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Aesthetic Materialism : Electricity and American Romanticism

By: Gilmore, Paul.
Material type: TextTextSeries: eBooks on Demand.Publisher: Palo Alto : Stanford University Press, 2009Description: 1 online resource (404 p.).ISBN: 9780804770972.Subject(s): American literature - 19th century - History and criticism | American literature -- 19th century -- History and criticism | Authors, American - 19th century - Aesthetics | Authors, American -- 19th century -- Aesthetics | Electricity in literature | Electricity in literature | Romanticism - United States | Romanticism -- United States | Telegraph in literature | Telegraph in literatureGenre/Form: Electronic books.Additional physical formats: Print version:: Aesthetic Materialism : Electricity and American RomanticismDDC classification: 810.9/003 | 810.9003 Online resources: Click here to view this ebook.
Contents:
Title Page; Copyright Page; Dedication; Acknowledgments; Table of Contents; Introduction: The Word "Aesthetic"; CHAPTER ONE - Idealist Aesthetics and the Republican Telegraph; Electric Aether and Associationism; Coleridge's Electricity and Romantic Ideology; Republican Electricity and Idealist Aesthetics; Morse's Republicanism and Idealist Associationism; Morse's Electricity, Spiritual and Material; The Universal Telegraph and the Telegraphic World Body; The Northern Brain of Humanity, or A Common Language of the World; The Useful and the Beautiful; CHAPTER TWO - Aesthetic Electricity
The Electric Chain Wherewith We Are Darkly Bound: ByronPoetry is a Sword of Lightning: Percy Shelley's Romantic Electricity; Nathaniel Hawthorne's Soap-Bubble Anti-Aesthetic; Melted Wires: "Von Blixum's Heroic Experiment" and the Limits of Telegraphic Communion; Vile Falsifying Telegraphs of Me: Melville's 'Pierre' 1; Tinglingness: Melville's 'Pierre' 2; Electric Insight: Melville's 'Pierre' 3; A Citizen of Somewhere Else and a Citizen of the World: Hawthorne and Thoreau; CHAPTER THREE - Frederick Douglass's Electric Words: Aesthetic Politics and the Limits of Identification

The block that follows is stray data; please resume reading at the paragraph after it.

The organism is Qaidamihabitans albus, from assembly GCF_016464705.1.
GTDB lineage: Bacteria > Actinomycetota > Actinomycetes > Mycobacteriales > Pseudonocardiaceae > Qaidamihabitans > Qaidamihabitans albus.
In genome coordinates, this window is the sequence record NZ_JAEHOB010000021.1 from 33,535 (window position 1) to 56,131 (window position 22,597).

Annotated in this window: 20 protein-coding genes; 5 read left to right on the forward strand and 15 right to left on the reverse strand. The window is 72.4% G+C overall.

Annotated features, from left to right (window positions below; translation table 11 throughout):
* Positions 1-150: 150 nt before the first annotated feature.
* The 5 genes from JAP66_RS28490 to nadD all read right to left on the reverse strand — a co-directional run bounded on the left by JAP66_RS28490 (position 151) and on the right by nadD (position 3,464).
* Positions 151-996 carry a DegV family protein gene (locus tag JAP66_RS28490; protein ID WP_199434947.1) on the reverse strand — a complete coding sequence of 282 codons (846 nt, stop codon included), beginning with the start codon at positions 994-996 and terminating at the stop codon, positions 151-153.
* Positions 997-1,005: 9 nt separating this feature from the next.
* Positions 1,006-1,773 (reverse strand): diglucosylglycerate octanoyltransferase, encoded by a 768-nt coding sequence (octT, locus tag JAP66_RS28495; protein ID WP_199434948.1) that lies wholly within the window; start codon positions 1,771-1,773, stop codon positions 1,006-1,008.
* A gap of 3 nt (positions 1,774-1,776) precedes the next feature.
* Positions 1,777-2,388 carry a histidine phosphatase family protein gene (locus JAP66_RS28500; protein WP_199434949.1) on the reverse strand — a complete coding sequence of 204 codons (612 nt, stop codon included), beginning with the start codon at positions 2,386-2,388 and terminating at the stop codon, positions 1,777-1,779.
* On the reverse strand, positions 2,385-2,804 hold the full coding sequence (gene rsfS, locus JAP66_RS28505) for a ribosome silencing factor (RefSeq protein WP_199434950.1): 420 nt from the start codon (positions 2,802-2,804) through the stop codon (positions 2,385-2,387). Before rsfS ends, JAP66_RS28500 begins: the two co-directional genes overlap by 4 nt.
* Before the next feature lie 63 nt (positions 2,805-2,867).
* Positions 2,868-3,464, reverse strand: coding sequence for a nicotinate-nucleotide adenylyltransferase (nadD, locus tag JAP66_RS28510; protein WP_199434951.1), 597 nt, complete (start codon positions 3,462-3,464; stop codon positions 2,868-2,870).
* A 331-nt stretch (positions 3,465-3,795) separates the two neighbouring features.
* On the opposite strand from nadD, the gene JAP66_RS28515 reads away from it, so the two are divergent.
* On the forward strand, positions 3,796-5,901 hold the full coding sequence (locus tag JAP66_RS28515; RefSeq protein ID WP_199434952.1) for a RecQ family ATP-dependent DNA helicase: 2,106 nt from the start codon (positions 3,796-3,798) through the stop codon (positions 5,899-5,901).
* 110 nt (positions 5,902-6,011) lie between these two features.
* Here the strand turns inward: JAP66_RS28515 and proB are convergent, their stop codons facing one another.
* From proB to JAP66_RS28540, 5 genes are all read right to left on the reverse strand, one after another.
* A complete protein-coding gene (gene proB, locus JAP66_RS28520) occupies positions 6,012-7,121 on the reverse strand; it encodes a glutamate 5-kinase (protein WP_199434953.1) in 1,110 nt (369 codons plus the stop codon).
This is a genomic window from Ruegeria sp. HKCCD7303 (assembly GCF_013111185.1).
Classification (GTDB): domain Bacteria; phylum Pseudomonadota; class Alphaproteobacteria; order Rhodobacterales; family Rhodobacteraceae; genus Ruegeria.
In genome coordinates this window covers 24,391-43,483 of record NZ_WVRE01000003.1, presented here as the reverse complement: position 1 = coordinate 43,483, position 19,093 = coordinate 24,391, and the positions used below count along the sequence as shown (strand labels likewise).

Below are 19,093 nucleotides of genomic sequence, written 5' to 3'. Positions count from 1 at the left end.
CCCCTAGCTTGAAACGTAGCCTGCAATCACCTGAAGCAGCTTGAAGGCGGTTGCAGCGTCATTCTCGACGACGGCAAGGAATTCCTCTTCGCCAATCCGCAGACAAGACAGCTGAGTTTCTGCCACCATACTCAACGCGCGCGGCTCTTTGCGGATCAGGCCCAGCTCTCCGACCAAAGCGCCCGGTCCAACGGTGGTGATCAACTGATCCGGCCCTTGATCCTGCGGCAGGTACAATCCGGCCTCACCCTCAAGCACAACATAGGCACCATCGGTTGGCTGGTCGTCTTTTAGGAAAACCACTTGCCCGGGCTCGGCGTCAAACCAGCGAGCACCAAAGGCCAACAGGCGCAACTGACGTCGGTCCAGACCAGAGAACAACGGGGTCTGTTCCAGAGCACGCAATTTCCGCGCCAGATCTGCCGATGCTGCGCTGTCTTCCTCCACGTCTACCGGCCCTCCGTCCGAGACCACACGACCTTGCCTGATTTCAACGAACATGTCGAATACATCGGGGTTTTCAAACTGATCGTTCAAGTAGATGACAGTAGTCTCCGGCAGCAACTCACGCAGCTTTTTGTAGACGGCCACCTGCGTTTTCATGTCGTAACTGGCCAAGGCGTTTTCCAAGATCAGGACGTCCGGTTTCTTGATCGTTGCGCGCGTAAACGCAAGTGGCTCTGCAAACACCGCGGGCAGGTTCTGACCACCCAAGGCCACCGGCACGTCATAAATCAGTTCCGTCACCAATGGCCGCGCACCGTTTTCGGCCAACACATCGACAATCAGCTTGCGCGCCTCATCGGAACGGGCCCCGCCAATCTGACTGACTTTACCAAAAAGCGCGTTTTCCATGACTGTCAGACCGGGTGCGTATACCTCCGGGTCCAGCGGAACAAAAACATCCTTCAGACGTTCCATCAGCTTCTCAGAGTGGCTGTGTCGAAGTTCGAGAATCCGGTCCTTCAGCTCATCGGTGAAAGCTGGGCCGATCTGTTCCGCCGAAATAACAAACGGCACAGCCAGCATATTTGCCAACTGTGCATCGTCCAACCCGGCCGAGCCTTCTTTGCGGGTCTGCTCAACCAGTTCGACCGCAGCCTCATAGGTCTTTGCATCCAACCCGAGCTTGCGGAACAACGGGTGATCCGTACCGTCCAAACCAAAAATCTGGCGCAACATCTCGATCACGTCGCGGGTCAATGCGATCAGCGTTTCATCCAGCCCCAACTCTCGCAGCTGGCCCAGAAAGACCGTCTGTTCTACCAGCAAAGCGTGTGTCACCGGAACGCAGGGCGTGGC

Electric Streams and Feeling Right: Stowe and Sentimental AbolitionismOur Ally Lightning: Douglass and Techno-Utopianism; Machinery & Transcendentalism Agree Well: Emersonian Aesthetics and Politics; My Soul's Complaint: Douglass's Aesthetic Turn; The Quivering Flash of Angry Lightning: "The Heroic Slave"; CHAPTER FOUR - Mad Filaments: Walt Whitman's Aesthetic Body Telegraphic; "Always the procreant urge": The Merge of Electric Sex; "As Brides and Bridegrooms": Equality and Difference; "The Drift of It Everything": Linguistic and Corporeal Gaps; "All Diffused": Organic Identity